Breastfeeding on demand

5 minutes reading

Breastfeeding on demand, throw away your watch

Talking about breastfeeding on demand can be frightening before you have started to breastfeed your baby. The mother-to-be can imagine a baby hanging on to her breast all day and all night! Don't worry, we'll explain what demand feeding is and why it's so good for your baby. If you are told to time your feeds to a fixed time, don't do it and read on.

1. Breastfeeding on demand: baby knows his needs

When a baby is born, it functions by instinct, it knows its needs and will express them to you. He should therefore tell you when he is cold, hot, hungry, thirsty, needs to be changed or cuddled. The most complicated part of giving birth is deciphering your baby's signals to understand the message he wants to send you. This is why it is very important from the beginning to be attentive to his gestures, grunts, cries or other signs that can convey a message. So when we begin our relationship with our newborn, we grope, we try, we make mistakes and we adjust our responses.

A baby doesn't communicate by crying alone, and often when he or she starts crying, it's because he or she has already signalled but you haven't picked up on it (the signs may be minimal). And some babies can be very heavy sleepers right from the start, partly because of the fatigue of the birth (they've used up a lot of energy, or are a bit drowsy because you had an epidural).

During the first few days of baby's life, you can then breastfeed "on c ue" to recognise when baby needs to suckle. Mouth movements, tongue sucking, head or arm movements are all signs that baby may want to suck. Even if your baby has already sucked 20 minutes earlier, perhaps this has made him tired and after a short rest he needs to continue sucking. Take the time to find out what his language is.

2. Milk storage capacity in the breast

It is also advisable not to look at your watch as every woman is different. Small and large breasts can vary greatly in their ability to store milk.

Indeed, inside your breasts are the alveoli of the mammary gland and these are totally variable in size. Your baby can quickly empty a small stock, which will then fill up again, and very shortly afterwards ask for a new feed because the first one was not enough at that time! Or you may have breasts that can store large amounts of milk and your baby, if he empties the breast well at each feed, may wait longer before needing your milk again.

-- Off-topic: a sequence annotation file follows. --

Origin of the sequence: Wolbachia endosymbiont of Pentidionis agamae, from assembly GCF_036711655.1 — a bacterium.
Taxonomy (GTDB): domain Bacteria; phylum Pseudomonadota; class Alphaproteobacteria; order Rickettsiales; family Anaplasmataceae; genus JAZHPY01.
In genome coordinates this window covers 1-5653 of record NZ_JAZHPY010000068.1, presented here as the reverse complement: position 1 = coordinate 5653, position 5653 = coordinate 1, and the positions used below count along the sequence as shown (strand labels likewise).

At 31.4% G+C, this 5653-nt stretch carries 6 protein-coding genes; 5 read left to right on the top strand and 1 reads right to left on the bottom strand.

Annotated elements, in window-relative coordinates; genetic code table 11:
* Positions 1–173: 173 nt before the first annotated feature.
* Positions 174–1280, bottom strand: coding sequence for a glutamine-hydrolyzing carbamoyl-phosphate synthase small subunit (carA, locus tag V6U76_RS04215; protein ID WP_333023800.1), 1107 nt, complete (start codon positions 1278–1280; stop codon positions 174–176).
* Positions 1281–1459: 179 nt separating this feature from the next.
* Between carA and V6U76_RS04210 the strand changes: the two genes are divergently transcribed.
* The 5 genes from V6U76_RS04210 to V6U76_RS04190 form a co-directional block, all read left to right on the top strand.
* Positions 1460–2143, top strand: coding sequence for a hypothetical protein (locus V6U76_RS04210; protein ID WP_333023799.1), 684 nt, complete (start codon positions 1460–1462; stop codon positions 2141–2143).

You should also be aware that breast milk takes about 20 minutes to digest, so some breastfed babies may cry more often than bottle-fed babies who will take longer to digest.

3. The composition of the milk changes during the feeding and the day

It is also important to note that timing a feed is totally unrealistic. Your body is well designed and will produce the milk your baby needs throughout the day and even during the same feed. For example, at the beginning of a feed, your milk is much more hydrating (to quench your thirst) and then becomes more and more fatty as the minutes go by, so that your baby is well supported at the end of the feed. Similarly, during the day, your milk will vary because your baby's needs are not the same at the beginning of the morning as at the end of the day!

Thus, a baby who is "just" thirsty may have a very short feed and a baby who is very hungry may have a longer feed to get as much rich milk as possible to satisfy him.

4. Trusting yourself to breastfeed on demand

Breastfeeding on demand does not mean having your baby at your breast all day. He also needs to rest and wake up. Offering the breast can sometimes be an easy solution, even if it is neither thirst nor hunger that your newborn feels. Depending on your energy and desire, cuddling and tenderness can be done through a feed or by any other means that suits you.

So it's good to take your time to find your rhythm, to understand your baby, to get to know each other. Every mother-child dyad is different and trust is probably the key to successful demand feeding.

The mother (except for particular health problems) will always produce enough milk for her baby. Of course, baby's messages must be heard, his demand sufficient and his sucking effective. By trusting each other, by recognising the messages of her baby, breastfeeding will be a success for the duo and the family as a whole.

 

In conclusion, timing and measuring feeds makes no sense for successful breastfeeding. You may feel that you are feeding your baby more often than if he or she was on formula. However, if you both know each other well, you won't spend all day with your baby at the breast.

And it's so easy to be able to feed your baby as soon as he or she expresses the need because no preparation is required. You can breastfeed anywhere and anytime, so don't hesitate to move around and don't stay cooped up.

Breastfeeding on demand, throw away your watch
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